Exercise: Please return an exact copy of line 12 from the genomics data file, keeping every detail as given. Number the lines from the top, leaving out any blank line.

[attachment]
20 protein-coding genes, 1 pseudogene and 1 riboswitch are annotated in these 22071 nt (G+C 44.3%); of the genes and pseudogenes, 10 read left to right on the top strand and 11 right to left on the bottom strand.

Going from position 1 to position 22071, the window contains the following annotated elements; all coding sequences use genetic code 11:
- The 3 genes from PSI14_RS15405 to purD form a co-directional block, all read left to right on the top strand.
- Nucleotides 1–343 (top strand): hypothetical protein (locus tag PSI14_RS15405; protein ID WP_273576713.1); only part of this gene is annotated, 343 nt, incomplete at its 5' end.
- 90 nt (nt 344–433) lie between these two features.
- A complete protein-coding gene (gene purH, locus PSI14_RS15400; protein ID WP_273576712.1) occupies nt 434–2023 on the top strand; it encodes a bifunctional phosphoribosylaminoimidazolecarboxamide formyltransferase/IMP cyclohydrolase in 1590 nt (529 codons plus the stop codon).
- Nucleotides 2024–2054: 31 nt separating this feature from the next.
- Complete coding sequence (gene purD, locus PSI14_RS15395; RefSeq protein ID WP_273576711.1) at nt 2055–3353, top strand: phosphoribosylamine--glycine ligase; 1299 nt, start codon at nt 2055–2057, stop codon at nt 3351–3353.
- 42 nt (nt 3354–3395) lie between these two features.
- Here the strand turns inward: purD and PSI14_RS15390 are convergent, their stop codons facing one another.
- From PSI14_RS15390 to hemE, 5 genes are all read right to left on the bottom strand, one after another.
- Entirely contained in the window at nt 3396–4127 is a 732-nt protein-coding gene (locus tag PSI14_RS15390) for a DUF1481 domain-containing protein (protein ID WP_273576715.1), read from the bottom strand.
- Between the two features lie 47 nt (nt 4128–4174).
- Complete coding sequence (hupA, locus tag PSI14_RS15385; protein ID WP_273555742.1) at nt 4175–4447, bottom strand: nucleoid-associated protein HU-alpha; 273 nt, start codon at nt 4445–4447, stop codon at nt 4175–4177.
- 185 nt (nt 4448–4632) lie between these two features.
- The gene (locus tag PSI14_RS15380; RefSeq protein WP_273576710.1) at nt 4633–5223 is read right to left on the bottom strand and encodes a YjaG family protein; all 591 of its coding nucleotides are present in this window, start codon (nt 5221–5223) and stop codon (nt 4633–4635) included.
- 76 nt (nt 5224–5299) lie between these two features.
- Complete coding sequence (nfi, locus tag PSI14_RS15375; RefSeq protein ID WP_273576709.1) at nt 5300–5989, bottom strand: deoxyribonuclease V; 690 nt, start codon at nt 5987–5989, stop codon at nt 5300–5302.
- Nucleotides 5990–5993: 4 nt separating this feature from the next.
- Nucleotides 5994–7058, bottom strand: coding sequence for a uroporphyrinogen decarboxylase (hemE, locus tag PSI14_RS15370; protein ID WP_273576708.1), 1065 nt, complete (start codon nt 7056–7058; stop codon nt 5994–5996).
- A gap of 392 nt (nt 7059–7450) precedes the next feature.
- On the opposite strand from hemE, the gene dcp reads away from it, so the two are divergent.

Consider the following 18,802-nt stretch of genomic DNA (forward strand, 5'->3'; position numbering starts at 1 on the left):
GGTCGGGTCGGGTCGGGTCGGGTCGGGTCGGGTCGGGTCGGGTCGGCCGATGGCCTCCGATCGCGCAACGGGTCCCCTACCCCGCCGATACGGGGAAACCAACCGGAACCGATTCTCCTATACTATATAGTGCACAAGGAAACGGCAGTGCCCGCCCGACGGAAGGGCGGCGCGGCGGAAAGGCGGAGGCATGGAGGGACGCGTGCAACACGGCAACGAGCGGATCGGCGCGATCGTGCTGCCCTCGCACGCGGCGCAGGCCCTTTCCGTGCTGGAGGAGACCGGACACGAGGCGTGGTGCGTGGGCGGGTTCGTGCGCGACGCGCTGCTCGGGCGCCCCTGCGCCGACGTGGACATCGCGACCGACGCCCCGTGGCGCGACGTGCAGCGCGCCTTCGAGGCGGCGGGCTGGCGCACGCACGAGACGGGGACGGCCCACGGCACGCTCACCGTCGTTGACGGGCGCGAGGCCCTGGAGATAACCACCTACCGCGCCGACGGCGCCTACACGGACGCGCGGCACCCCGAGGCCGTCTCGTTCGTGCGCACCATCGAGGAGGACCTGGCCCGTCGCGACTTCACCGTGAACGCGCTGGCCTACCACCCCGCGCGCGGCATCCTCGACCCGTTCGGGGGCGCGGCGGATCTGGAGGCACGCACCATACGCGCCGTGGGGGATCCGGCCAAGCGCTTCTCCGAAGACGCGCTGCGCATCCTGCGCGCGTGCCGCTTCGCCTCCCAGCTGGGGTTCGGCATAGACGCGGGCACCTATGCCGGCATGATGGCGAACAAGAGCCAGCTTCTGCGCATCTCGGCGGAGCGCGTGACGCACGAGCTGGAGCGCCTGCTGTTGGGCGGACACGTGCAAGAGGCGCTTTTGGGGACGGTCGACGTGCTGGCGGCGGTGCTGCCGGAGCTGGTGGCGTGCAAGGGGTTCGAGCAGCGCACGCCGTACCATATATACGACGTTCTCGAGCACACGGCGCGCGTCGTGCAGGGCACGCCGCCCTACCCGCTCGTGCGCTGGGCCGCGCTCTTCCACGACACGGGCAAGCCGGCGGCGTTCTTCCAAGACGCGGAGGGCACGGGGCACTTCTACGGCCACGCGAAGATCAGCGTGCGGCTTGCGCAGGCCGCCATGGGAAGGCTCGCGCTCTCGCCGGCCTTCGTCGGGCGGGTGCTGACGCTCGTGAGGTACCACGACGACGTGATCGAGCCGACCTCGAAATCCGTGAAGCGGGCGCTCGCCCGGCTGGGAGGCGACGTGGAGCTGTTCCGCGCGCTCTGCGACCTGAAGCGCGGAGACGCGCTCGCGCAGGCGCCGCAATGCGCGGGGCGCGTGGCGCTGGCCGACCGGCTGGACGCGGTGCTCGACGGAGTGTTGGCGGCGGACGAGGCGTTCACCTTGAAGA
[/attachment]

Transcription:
- Entirely contained in the window at nt 3396–4127 is a 732-nt protein-coding gene (locus tag PSI14_RS15390) for a DUF1481 domain-containing protein (protein ID WP_273576715.1), read from the bottom strand.